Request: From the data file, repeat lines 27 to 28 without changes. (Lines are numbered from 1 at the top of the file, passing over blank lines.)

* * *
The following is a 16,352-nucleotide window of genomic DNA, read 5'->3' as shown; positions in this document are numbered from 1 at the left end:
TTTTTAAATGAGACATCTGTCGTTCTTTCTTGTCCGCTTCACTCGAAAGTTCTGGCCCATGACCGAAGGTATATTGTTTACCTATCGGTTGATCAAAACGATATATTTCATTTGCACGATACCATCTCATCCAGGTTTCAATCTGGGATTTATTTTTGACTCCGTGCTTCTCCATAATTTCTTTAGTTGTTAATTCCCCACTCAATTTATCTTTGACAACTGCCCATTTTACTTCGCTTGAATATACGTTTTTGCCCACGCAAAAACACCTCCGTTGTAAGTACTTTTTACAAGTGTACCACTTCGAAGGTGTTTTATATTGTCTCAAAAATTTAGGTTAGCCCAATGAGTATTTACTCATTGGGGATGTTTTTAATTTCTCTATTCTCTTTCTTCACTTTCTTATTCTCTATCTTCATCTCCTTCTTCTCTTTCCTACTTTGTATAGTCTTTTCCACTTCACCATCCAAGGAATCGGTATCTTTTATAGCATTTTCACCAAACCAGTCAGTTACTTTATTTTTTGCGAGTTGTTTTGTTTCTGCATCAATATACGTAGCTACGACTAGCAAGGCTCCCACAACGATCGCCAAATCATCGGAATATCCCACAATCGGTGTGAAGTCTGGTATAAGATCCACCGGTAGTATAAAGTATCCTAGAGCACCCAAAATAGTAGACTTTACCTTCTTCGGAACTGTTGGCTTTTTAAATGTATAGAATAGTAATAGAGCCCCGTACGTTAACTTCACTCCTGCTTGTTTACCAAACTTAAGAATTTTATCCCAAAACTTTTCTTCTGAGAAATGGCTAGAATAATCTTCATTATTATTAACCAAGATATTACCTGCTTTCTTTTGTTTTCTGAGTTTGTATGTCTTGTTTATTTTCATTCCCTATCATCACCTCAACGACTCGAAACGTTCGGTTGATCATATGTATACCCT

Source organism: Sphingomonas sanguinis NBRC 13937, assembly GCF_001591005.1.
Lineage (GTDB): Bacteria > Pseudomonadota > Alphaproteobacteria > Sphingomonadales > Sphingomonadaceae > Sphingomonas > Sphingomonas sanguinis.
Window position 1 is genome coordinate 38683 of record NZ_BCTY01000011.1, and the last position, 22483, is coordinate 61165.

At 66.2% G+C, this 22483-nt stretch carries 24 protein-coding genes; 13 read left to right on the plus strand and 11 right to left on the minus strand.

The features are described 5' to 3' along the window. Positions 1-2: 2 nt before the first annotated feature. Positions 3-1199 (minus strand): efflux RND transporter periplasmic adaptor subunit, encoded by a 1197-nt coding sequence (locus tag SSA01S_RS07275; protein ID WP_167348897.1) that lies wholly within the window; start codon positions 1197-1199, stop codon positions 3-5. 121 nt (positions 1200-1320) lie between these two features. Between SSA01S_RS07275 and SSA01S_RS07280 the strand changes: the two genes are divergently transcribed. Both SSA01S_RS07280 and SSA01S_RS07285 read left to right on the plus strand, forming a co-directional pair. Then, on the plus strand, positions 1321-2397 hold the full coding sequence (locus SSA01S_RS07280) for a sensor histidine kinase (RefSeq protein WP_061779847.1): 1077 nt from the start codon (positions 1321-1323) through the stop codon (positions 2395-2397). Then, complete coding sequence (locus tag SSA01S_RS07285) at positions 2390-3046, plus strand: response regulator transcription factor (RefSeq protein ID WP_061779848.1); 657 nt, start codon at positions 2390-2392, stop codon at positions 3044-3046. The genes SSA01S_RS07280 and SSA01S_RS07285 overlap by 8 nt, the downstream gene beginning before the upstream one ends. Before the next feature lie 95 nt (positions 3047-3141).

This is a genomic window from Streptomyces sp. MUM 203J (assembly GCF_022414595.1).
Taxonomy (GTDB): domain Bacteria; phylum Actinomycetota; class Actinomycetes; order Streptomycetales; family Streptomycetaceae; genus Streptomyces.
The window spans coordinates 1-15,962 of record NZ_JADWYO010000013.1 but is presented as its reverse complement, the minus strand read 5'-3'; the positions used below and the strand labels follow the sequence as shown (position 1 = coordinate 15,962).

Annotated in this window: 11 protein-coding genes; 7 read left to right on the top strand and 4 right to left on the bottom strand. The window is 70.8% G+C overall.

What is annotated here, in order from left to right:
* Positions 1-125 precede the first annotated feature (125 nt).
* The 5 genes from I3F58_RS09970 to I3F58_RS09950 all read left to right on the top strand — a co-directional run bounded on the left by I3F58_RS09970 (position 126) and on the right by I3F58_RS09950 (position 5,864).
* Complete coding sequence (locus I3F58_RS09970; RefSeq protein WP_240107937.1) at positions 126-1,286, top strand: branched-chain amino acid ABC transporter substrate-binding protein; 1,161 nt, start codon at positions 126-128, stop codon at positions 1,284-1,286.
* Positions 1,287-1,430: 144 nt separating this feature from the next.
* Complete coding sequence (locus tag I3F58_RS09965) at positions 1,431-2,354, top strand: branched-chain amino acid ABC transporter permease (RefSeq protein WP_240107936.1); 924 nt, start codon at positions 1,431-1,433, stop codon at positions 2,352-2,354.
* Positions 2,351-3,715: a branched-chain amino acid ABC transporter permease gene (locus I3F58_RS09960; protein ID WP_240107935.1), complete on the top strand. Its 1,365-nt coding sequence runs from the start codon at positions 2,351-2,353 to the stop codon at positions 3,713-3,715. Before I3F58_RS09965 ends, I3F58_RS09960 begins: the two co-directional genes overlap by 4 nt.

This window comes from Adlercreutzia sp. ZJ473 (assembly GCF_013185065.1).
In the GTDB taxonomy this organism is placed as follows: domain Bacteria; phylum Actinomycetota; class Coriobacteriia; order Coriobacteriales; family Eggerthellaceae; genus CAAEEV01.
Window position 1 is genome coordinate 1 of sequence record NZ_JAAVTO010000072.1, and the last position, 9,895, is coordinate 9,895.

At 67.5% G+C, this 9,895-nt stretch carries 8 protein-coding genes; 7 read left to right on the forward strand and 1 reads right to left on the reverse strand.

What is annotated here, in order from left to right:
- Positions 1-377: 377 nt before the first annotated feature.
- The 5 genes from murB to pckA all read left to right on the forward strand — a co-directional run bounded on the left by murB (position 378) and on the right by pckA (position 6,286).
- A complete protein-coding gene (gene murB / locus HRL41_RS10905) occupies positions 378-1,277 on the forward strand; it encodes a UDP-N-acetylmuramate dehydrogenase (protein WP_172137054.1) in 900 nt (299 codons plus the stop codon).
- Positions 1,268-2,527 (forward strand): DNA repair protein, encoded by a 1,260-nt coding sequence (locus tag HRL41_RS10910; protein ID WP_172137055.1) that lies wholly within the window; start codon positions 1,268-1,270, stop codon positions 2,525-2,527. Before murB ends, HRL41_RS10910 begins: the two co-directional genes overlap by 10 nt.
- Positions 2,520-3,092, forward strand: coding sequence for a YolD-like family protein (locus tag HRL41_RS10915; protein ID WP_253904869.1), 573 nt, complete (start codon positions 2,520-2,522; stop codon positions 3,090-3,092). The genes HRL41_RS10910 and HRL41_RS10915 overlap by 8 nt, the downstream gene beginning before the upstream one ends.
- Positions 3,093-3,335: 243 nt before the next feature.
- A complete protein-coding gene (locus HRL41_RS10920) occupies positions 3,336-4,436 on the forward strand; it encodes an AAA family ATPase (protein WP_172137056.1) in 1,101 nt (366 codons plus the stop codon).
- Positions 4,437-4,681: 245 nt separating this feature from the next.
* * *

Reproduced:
- Positions 1,268-2,527 (forward strand): DNA repair protein, encoded by a 1,260-nt coding sequence (locus tag HRL41_RS10910; protein ID WP_172137055.1) that lies wholly within the window; start codon positions 1,268-1,270, stop codon positions 2,525-2,527. Before murB ends, HRL41_RS10910 begins: the two co-directional genes overlap by 10 nt.
- Positions 2,520-3,092, forward strand: coding sequence for a YolD-like family protein (locus tag HRL41_RS10915; protein ID WP_253904869.1), 573 nt, complete (start codon positions 2,520-2,522; stop codon positions 3,090-3,092). The genes HRL41_RS10910 and HRL41_RS10915 overlap by 8 nt, the downstream gene beginning before the upstream one ends.